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Virgin Money London Marathon 2014

VMLM: a personal perspective

By Jane Stirling

Jane Stirling registering for the VLM

Jane registered and ready to go!

Every single moment of London Marathon Day was exciting, from the moment I realised that it was a lovely sunny day, to seeing my club vest waiting with its carefully pinned race number, to switching on the TV and seeing the first runners already arriving at Blackheath as I ate my porridge pot.  Then there was the first sighting of a fellow runner on the underground, clutching their red bag just like me.

Rich McLeod and I sat on the tube at 7.30 am watching it fill up with lycra clad runners, marshals in high-vis and supporters clutching homemade banners.  We looked out for the red start runners (speedy lean and fit club runners) and a few for the green start (celebrities and world record holders); we spotted the first of these at London Bridge, it turned out to be our local MP Jason McCartney, who trains on the roads between Honley and Meltham. We spent a few minutes trying to persuade him to join Harriers and he said he might! 

The train was crowded and slow and it was some time before we found ourselves making our way through the Blackheath High Street and into Greenwich Park for the mass Blue start.  Rich and I said our farewells and I just had time to queue for the loo and leave my luggage on the lorry before it was time to head for the starter pens.  I was in pen 6 and I had resigned myself to a slow start.  It was a relaxed atmosphere in the sun and I positioned myself half way between the 3:59 pacer at the back of Pen 5 and the 4:15 pacer at the back of Pen 6.  My plan was to run 4:10 in strict 9:30 minute miles.  Anything faster than that would be too fast!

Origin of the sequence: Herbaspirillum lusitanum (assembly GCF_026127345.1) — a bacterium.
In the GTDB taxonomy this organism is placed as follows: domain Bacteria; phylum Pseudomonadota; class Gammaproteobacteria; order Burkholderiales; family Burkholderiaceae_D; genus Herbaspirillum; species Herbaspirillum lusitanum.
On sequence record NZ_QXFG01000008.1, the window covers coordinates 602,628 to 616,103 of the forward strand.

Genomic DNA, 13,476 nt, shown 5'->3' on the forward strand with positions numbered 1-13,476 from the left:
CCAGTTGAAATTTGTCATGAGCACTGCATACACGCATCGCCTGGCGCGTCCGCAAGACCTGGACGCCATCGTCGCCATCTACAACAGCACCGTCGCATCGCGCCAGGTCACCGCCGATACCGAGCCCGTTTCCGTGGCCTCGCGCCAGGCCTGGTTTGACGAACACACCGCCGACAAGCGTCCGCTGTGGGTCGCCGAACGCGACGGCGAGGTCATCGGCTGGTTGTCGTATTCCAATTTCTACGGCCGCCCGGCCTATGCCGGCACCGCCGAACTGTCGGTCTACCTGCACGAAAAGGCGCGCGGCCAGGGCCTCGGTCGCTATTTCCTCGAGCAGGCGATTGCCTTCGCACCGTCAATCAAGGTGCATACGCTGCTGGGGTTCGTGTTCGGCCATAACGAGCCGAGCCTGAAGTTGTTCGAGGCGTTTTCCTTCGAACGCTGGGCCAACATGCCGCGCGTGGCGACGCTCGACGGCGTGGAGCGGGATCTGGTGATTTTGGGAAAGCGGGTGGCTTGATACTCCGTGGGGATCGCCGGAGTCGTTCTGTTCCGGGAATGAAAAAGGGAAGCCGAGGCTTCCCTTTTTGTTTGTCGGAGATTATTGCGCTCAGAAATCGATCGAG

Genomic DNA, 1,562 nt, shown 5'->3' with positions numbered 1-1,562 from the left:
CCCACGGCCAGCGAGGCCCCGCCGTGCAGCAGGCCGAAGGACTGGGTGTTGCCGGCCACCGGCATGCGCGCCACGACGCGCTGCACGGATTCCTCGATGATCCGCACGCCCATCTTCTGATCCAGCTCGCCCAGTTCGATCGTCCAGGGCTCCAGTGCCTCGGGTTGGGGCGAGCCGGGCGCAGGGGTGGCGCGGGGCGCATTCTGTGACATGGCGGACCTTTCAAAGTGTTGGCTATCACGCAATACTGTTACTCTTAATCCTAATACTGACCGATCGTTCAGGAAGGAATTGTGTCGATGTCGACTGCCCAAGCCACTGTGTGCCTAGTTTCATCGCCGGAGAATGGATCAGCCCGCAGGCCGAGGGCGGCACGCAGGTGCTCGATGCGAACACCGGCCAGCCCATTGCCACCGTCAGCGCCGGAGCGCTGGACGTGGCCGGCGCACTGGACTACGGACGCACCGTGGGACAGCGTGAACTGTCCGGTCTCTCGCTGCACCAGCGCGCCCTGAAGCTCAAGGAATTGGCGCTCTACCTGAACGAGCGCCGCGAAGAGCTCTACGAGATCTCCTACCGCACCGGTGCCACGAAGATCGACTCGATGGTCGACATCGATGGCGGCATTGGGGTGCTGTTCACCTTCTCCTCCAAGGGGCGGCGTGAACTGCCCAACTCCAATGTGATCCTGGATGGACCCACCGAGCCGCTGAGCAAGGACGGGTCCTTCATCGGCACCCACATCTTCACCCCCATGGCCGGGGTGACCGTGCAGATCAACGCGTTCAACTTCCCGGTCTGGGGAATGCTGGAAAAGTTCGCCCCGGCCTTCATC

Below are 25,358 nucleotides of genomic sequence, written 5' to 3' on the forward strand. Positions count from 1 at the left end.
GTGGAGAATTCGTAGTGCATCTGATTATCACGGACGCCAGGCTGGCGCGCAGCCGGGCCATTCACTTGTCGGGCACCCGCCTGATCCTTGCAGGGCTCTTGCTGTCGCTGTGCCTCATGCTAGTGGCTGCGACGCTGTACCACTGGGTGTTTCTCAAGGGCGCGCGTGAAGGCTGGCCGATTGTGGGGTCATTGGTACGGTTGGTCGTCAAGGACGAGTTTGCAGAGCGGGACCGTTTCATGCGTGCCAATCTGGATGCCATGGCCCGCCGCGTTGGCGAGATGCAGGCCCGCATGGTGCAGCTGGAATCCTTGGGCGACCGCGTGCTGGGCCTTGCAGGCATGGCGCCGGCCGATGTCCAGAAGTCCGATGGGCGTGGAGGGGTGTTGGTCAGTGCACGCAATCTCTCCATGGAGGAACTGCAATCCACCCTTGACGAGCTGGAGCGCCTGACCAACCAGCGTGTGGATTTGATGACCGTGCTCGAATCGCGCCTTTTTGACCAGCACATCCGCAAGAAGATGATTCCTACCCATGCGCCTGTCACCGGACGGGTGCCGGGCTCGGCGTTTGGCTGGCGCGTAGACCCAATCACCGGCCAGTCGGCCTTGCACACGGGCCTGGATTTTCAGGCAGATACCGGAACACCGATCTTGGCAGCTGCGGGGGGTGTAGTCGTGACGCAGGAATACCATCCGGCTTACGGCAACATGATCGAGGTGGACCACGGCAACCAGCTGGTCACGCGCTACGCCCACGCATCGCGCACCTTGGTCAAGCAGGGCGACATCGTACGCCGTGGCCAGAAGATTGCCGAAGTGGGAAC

Matthew Pierson gets off to a good start

Matthew Pierson gets
off to a great start

Moments later we were being told to walk forwards and the crowd began to cheer as Mo Farah and the other elites were announced.  Then the horn went and we shuffled forwards.  This is my third London Marathon so I was amazed to find myself going over the line in just over 5 minutes as I was expecting double the wait.  The masses were soon moving at a similar pace to me, at PMP, and I was soon rolling along, the miles quickly swallowed up.  I tried to follow the blue line wherever possible (it is painted on the road for the elites to follow!).  At 6 miles I looked out for Rich and spotted him just after 6 miles opposite the Royal Naval College.  Another mile came and went; the Cutty Sark in its shiny bubble, a glimpse of the O2 arena, the Gherkin, the Shard, and in the distance Canary Wharf on the other side of the Thames, where a tiny black dot in the sky showed me the helicopter where the elite would be running.  I thought of our own Harriers out there far ahead of me and wondered how they were getting on.